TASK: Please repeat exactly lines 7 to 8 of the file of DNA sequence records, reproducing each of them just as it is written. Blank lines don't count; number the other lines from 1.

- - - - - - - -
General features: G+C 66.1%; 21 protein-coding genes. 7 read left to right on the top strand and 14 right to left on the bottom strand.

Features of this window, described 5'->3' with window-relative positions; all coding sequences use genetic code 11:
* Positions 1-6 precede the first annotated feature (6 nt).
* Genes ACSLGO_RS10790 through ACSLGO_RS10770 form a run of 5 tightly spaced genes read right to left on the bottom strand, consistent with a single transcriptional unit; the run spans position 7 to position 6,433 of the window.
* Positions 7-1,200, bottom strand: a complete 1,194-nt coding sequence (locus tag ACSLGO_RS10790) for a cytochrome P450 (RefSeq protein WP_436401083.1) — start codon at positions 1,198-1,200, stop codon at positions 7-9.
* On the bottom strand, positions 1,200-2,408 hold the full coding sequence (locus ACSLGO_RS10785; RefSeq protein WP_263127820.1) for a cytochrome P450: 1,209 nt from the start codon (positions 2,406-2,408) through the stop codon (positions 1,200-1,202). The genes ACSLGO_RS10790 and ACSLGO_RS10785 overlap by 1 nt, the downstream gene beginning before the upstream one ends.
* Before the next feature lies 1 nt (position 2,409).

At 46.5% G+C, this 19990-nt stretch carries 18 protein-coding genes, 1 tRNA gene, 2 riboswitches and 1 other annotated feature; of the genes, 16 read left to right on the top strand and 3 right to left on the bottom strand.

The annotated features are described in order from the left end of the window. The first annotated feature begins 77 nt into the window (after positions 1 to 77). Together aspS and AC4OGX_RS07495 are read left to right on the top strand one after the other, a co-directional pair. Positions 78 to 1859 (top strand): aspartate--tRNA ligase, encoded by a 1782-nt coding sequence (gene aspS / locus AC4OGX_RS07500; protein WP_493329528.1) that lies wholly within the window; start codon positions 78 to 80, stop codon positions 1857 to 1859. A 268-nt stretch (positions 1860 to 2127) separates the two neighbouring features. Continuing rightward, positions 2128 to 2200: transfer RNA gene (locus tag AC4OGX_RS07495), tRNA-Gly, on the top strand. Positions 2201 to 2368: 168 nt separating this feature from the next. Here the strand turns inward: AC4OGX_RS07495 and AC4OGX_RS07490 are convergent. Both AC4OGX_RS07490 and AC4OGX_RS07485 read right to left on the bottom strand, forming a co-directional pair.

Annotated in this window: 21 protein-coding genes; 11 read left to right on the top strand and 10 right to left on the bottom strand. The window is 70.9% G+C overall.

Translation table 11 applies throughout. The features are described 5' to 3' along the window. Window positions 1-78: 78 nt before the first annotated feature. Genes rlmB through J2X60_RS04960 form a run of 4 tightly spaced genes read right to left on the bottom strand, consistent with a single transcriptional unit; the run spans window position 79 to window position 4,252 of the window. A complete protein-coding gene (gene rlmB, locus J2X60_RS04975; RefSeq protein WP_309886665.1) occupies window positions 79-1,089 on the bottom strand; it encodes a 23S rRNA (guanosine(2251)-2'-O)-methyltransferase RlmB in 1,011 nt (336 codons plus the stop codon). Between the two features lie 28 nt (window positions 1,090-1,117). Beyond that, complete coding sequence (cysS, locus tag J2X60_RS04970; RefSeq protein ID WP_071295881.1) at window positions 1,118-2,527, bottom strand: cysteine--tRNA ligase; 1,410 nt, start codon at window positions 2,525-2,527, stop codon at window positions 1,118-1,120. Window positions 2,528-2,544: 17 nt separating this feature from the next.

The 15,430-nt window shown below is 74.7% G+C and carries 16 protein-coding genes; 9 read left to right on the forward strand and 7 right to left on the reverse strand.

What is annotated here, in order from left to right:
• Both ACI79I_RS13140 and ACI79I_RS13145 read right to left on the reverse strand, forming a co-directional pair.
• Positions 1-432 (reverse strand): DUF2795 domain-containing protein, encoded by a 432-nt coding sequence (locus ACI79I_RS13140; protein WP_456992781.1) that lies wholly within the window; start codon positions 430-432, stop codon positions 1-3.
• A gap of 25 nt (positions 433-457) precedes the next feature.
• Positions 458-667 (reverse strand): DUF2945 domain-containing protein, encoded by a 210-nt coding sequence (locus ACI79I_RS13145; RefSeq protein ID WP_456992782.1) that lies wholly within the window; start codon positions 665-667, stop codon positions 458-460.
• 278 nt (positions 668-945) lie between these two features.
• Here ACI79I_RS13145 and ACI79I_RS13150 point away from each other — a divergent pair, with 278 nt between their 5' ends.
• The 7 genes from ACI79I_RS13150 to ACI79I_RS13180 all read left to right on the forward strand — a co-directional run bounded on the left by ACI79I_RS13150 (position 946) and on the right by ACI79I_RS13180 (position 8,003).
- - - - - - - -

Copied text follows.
* Before the next feature lies 1 nt (position 2,409).

At 46.5% G+C, this 19990-nt stretch carries 18 protein-coding genes, 1 tRNA gene, 2 riboswitches and 1 other annotated feature; of the genes, 16 read left to right on the top strand and 3 right to left on the bottom strand.